Feed Commodities increases storage

Feed and grain business adds fabric structure to increase warehouse space.
By Noël P. Bodenburg, Executive Managing Editor
June 01, 2012 - MMH Editorial

Feed Commodities is a feed and grain business located in Tacoma, Wash. The company recycles bakery by-products into animal feed for use in the dairy and poultry industries. In early 2009, president Jim Seley found that lack of warehousing space was becoming an issue and needed to act quickly to take advantage of rising opportunities within the industry.

“We needed a new building to add warehousing space so that we could introduce a new product to our end users,” Seley says. “We had a tight timeline to do this in, or we would have missed a great opportunity.”

Seley began researching online for possible warehouse options and decided to install a 100-foot wide by 100-foot long fabric building and worked closely with the supplier to erect the structure in about 30 days (ClearSpan, clearspan.com).

The structure is working well for the company, and Seley says the extra space has more than one advantage.

“We are using the space for much more than anticipated. Apparently, if we have covered space, we will use it,” he says. “We converted the parking lot into a building without losing any of the parking lot functions. I can park equipment inside, but if I need the space for something else, I have a great covered space.”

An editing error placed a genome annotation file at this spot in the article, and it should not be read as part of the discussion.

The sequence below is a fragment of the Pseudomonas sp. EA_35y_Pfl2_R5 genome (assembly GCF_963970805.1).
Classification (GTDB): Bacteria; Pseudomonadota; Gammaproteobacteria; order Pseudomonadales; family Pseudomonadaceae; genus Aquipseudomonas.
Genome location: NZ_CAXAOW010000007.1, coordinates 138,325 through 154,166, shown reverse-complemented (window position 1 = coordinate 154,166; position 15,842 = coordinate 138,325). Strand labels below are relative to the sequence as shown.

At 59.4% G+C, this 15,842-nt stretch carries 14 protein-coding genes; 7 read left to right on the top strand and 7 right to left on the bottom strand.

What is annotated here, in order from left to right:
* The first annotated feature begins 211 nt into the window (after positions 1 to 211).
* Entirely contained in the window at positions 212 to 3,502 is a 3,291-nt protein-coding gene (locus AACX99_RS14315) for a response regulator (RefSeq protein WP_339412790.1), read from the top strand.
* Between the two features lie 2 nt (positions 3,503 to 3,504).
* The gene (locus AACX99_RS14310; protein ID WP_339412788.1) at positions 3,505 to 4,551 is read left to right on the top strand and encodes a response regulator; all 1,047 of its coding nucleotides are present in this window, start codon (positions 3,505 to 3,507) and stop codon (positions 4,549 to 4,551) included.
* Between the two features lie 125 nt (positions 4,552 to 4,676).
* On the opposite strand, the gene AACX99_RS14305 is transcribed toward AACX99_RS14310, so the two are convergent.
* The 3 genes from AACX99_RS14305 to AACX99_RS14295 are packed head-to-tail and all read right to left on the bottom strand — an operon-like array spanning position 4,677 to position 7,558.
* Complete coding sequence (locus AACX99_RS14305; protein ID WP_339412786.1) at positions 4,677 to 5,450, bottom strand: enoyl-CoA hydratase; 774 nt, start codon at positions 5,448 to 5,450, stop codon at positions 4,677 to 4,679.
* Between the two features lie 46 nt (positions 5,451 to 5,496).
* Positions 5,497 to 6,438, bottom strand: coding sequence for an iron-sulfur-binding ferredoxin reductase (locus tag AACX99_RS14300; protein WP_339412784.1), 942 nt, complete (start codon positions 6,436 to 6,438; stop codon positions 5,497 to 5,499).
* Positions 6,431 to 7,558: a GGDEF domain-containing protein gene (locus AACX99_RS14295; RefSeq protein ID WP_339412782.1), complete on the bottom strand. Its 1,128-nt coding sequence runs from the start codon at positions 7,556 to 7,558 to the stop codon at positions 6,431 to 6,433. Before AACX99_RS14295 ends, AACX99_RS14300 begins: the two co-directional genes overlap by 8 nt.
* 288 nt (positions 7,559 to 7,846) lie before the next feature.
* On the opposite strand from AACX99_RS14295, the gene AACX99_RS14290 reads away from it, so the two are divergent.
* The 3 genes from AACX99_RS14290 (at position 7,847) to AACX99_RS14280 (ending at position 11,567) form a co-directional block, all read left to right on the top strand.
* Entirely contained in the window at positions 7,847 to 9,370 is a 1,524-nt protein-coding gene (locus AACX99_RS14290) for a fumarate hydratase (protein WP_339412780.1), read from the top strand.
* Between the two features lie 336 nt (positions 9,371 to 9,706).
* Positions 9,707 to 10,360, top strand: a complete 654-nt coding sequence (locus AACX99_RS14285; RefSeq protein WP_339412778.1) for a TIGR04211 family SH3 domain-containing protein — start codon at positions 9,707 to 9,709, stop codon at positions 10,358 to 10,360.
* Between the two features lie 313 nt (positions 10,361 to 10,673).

The structure’s open interior allows ample space and height for material and equipment, and the natural lighting that filters through the cover is an added benefit. 



About the Author

image
Noël P. Bodenburg
Executive Managing Editor

Noël P. Bodenburg, executive managing editor, has been with Modern Materials Handling and Material Handling Product News since 2006. She is a graduate of Boston University. Prior to joining the Supply Chain Group magazines, Noël worked as a production and managing editor at other industry business-to-business publications.


Subscribe to Logistics Management magazine

Subscribe today. It's FREE!
Get timely insider information that you can use to better manage your
entire logistics operation.
Start your FREE subscription today!

Recent Entries

A number of key topics impacting the freight transportation and logistics marketplace were front and center at a panel at the Council of Supply Chain Management Annual Conference in San Antonio last week.

The relationships between third-party logistics (3PL) service providers and shippers are seeing ongoing developments due in large part to the continuing emergence and sophistication of omni-channel retailing. That was one of the key findings of The 19th Annual Third-Party Logistics Study, which was released by consultancy Capgemini Group, Penn State University, and Korn/Ferry International, a global talent advisory firm.

Optimism in the form of increasing profits was a key takeaway in the Annual Survey of Third-Party Logistics (3PL) CEOs, released earlier this week at the Council of Supply Chain Management Professionals (CSCMP) Annual Conference in San Antonio.

Seasonally-adjusted (SA) for-hire truck tonnage in August saw a 1.6 percent increase in August on the heels of a 1.5 percent increase in July. The August SA index––at 132.6 (2000=100)––stands as a new SA high, with November 2013’s 131.0 now the second best month recorded.

Carload volumes saw a 5 percent jump compared to the same week a year ago at 302,178, and intermodal volumes hit a new weekly U.S. record at 279,777 trailers and containers.

Comments

Post a comment
Commenting is not available in this channel entry.